Renal Injury

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Basics

Description

  • Kidneys are located in the retroperitoneal space and are surrounded by adipose tissue and loose areolar connective tissue:
    • Protected by the lower ribs, back musculature, and perinephric fat
  • Kidneys lie along the lower 2 thoracic vertebrae and first 4 lumbar vertebrae
  • Left kidney is positioned slightly higher than the right due to the presence of the liver
  • Kidneys are not fixed:
    • Shift with the diaphragm and are supported by the renal arteries, veins, and adipose tissue to the renal (Gerota) fascia

Etiology

  • Most common of all urologic injuries
  • Occurs in ∼8–10% of all abdominal trauma
  • Blunt renal trauma accounts for 80–85% of all renal injuries and is 5 times more common than penetrating injury:
    • Mechanisms include motor vehicle accidents, falls, domestic violence, and contact sports
    • Pathophysiology includes rapid deceleration and displacement mechanisms
    • ∼20% of cases are associated with intraperitoneal injury
  • Mechanisms responsible for significant renal injury almost never affect the kidney alone:
    • Most often disrupt and injure other vital organs that can be responsible for patient mortality
  • Renal injuries are graded by type and severity of injury (Association for the Surgery of Trauma [AAST] criteria)
    • Grade I:
      • Contusion: Microscopic or gross hematuria, urologic studies normal
      • Hematoma: Subcapsular, nonexpanding without parenchymal laceration
    • Grade II:
      • Hematoma: Nonexpanding, perirenal hematoma confined to retroperitoneum
      • Laceration: <1 cm parenchymal depth of renal cortex without urinary extravasation
    • Grade III:
      • Laceration: >1 cm parenchymal depth of renal cortex without collecting system rupture or urinary extravasation
    • Grade IV:
      • Laceration: Parenchymal laceration extending through renal cortex, medulla, and collecting system
      • Vascular: Main renal artery or vein injury with contained hemorrhage
    • Grade V:
      • Laceration: Completely shattered kidney
      • Vascular: Avulsion of renal hilum, devascularizing the kidney

Pediatric Considerations
  • The kidney is the organ most commonly damaged by blunt abdominal trauma:
    • Bicycle accidents are an important mechanism of injury
  • Contributing factors:
    • Relatively larger size of kidneys compared with adults
    • Tenth and eleventh ribs are not completely ossified until the third decade of life
  • Significant abdominal injury occurs in about 5% of nonaccidental trauma cases but is the second most common cause of death after head injury
  • Children may not manifest hypotension with renal injury as often as adults

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Basics

Description

  • Kidneys are located in the retroperitoneal space and are surrounded by adipose tissue and loose areolar connective tissue:
    • Protected by the lower ribs, back musculature, and perinephric fat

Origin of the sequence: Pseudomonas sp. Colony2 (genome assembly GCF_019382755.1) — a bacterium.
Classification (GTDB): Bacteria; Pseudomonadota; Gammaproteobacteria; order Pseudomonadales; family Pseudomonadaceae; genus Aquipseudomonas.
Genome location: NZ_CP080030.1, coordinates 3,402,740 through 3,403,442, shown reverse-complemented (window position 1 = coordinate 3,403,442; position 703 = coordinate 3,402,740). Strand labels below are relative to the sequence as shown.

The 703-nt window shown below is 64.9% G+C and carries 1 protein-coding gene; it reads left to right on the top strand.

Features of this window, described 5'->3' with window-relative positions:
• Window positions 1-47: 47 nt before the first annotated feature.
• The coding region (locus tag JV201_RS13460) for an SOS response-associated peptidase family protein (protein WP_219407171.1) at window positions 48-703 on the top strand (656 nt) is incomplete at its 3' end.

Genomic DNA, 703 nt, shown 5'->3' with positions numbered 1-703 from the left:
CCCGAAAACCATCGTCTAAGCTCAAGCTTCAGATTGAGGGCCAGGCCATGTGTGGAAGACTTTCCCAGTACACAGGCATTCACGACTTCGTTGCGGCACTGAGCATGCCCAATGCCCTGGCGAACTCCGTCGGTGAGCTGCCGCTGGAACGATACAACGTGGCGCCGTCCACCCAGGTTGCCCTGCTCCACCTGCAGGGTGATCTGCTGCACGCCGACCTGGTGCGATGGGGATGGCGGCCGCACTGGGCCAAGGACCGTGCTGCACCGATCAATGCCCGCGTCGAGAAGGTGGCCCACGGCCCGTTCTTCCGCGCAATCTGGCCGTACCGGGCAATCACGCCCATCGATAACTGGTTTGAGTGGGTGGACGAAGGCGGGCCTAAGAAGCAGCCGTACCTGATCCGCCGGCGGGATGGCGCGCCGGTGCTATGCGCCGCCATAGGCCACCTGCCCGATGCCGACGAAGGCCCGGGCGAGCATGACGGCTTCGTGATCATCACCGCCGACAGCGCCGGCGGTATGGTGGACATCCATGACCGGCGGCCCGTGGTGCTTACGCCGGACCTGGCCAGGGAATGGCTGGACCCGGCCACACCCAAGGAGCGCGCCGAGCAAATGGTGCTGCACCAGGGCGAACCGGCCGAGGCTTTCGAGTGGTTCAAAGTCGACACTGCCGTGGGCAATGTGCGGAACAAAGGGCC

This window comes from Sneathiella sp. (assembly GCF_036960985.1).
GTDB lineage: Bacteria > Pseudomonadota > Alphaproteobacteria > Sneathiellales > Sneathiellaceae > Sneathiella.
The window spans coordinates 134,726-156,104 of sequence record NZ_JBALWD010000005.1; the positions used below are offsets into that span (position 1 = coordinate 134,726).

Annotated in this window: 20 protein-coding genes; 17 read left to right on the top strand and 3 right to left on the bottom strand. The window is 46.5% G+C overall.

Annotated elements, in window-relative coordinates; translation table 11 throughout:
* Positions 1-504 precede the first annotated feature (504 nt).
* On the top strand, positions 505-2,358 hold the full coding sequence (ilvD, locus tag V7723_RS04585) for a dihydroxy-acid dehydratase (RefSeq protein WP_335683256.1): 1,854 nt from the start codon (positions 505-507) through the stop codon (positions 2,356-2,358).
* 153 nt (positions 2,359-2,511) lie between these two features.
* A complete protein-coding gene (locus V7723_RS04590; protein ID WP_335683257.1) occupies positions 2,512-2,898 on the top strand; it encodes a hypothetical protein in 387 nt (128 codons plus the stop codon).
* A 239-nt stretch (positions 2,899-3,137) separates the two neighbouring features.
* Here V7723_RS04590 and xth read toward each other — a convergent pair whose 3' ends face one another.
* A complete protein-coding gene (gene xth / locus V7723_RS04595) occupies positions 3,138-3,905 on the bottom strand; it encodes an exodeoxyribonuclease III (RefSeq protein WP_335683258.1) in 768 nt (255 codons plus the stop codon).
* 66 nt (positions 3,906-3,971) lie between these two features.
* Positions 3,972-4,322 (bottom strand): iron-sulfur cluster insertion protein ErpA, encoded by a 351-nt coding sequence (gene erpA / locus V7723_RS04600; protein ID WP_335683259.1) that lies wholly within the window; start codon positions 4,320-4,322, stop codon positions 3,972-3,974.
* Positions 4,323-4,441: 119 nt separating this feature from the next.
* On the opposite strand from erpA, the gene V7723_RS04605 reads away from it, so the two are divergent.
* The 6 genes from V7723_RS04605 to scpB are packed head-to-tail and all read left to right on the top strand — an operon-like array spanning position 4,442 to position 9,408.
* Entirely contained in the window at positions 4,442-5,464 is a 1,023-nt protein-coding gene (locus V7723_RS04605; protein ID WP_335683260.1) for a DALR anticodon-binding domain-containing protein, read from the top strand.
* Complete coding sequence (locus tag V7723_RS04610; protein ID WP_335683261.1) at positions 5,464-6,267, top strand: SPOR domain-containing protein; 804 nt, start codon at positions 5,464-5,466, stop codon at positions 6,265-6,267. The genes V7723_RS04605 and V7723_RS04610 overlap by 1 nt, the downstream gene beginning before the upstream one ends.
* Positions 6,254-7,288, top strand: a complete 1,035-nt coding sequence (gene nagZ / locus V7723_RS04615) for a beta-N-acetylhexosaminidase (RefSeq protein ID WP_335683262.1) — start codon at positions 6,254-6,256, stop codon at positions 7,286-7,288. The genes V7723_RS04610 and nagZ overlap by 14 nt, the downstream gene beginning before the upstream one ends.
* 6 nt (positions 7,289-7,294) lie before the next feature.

• Kidneys lie along the lower 2 thoracic vertebrae and first 4 lumbar vertebrae
  • Left kidney is positioned slightly higher than the right due to the presence of the liver
  • Kidneys are not fixed:
    • Shift with the diaphragm and are supported by the renal arteries, veins, and adipose tissue to the renal (Gerota) fascia

Etiology

  • Most common of all urologic injuries
  • Occurs in ∼8–10% of all abdominal trauma
  • Blunt renal trauma accounts for 80–85% of all renal injuries and is 5 times more common than penetrating injury:
    • Mechanisms include motor vehicle accidents, falls, domestic violence, and contact sports
    • Pathophysiology includes rapid deceleration and displacement mechanisms
    • ∼20% of cases are associated with intraperitoneal injury
  • Mechanisms responsible for significant renal injury almost never affect the kidney alone:
    • Most often disrupt and injure other vital organs that can be responsible for patient mortality
  • Renal injuries are graded by type and severity of injury (Association for the Surgery of Trauma [AAST] criteria)
    • Grade I:
      • Contusion: Microscopic or gross hematuria, urologic studies normal
      • Hematoma: Subcapsular, nonexpanding without parenchymal laceration
    • Grade II:
      • Hematoma: Nonexpanding, perirenal hematoma confined to retroperitoneum
      • Laceration: <1 cm parenchymal depth of renal cortex without urinary extravasation
    • Grade III:
      • Laceration: >1 cm parenchymal depth of renal cortex without collecting system rupture or urinary extravasation
    • Grade IV:
      • Laceration: Parenchymal laceration extending through renal cortex, medulla, and collecting system
      • Vascular: Main renal artery or vein injury with contained hemorrhage
    • Grade V:
      • Laceration: Completely shattered kidney
      • Vascular: Avulsion of renal hilum, devascularizing the kidney

Pediatric Considerations
  • The kidney is the organ most commonly damaged by blunt abdominal trauma:
    • Bicycle accidents are an important mechanism of injury
  • Contributing factors:
    • Relatively larger size of kidneys compared with adults
    • Tenth and eleventh ribs are not completely ossified until the third decade of life
  • Significant abdominal injury occurs in about 5% of nonaccidental trauma cases but is the second most common cause of death after head injury
  • Children may not manifest hypotension with renal injury as often as adults

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